Thursday, November 17, 2011
More students, fewer jobs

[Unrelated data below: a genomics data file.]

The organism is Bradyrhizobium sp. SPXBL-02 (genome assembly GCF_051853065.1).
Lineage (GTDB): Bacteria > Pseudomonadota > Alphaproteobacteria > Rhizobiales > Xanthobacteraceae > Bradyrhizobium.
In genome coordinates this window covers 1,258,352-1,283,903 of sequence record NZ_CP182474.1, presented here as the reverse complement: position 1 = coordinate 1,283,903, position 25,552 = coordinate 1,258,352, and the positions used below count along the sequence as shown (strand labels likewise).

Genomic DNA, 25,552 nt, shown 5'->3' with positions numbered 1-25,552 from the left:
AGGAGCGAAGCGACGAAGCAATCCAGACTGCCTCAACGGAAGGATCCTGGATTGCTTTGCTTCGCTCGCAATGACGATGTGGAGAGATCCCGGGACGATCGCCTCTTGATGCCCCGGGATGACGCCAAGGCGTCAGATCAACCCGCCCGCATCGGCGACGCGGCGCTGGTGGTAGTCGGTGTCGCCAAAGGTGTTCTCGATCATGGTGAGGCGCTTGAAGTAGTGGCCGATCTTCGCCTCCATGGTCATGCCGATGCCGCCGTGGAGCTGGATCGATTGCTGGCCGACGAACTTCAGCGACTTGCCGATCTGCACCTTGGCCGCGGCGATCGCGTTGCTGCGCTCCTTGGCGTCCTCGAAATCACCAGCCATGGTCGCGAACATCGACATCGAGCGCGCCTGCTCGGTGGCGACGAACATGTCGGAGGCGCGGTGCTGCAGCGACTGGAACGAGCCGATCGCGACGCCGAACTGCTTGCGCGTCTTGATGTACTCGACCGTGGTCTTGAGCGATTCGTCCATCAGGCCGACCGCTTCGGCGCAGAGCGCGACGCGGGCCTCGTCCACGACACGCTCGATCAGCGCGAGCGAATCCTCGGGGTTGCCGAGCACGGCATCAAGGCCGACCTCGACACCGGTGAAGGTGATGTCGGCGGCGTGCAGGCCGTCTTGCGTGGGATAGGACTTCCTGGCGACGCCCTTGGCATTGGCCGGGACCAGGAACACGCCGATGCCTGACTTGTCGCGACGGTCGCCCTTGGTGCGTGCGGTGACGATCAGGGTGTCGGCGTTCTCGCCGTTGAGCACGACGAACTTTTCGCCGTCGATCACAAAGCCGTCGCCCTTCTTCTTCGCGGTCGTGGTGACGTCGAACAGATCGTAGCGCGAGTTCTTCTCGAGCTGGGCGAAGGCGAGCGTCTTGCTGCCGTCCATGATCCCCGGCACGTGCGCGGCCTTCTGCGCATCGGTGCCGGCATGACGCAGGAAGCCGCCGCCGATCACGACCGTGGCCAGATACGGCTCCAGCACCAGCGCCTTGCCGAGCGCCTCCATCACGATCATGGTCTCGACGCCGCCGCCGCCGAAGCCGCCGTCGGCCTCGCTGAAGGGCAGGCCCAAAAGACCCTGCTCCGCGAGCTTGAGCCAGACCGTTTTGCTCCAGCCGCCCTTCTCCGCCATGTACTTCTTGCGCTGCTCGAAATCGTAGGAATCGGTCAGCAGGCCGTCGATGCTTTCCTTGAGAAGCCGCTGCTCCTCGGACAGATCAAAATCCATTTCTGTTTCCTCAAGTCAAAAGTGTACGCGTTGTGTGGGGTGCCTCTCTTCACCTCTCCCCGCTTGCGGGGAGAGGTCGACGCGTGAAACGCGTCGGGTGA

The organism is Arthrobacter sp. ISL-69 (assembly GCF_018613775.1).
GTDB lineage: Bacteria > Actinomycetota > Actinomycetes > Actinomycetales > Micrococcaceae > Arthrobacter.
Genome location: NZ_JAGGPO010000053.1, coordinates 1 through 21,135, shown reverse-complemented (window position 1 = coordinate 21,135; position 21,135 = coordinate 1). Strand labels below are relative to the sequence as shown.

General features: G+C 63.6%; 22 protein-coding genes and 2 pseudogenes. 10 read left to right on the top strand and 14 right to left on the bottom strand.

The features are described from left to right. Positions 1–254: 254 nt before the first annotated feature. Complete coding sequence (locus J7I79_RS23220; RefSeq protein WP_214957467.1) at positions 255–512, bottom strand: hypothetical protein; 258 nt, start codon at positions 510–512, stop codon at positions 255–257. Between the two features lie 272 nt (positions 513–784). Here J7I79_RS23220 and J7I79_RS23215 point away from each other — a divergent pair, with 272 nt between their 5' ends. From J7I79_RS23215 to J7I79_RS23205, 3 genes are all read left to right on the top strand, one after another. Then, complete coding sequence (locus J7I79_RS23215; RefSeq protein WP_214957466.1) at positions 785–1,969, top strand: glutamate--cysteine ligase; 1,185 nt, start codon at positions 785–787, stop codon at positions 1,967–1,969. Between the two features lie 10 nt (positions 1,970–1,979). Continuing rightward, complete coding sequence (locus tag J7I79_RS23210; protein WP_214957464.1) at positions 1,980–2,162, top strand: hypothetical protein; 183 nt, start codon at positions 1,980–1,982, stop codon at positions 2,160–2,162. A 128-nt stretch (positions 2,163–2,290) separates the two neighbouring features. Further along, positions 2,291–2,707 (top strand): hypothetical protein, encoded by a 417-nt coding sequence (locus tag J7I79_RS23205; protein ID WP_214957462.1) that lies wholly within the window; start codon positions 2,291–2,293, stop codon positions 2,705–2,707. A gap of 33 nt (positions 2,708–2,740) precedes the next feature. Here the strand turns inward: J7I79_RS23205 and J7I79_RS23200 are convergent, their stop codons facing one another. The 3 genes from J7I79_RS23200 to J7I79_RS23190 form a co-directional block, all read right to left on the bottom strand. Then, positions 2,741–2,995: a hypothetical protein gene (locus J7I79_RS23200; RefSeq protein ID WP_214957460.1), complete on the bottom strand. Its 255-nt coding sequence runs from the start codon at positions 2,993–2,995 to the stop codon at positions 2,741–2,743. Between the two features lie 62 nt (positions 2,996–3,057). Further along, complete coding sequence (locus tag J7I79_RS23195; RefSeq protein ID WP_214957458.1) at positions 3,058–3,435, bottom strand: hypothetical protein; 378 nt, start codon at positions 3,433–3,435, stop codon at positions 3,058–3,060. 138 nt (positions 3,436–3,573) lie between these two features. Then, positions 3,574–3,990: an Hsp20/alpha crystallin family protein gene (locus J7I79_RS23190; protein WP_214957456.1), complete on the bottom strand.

Today's shocking figures show over a million unemployed young people, that's 1 in 5. The two graphs above show how a spike in the birth rate 20 years ago has combined with a recession and rising unemployment to produce increased demand for university places despite the impact of tuition fees and the burden of paying back loans. A BIS research paper on the impact of university finance on participation rates, published in September 2010, concluded that a £1,000 upfront increase in tuition fees reduces participation in HE by 4.4% whereas a £1,000 increase in loans increases participation by 3.2%. The effects would not be evenly spread across socio-economic groups. In 1960 5% of the young population went to university. By 2001 it was 35% and today it's 42%. The research cannot of course predict the effect of the newest tuition fees on participation but if it continues to grow, the debt problem will not just be a personal one for students. An economy in which so many people start their working lives with nearly £30,000 debt (actually more taking into account maintenance) will be severely unbalanced. The savings ratio will fall. Of course if many of those people can't find jobs, then the debt will remain part of the government's problem instead.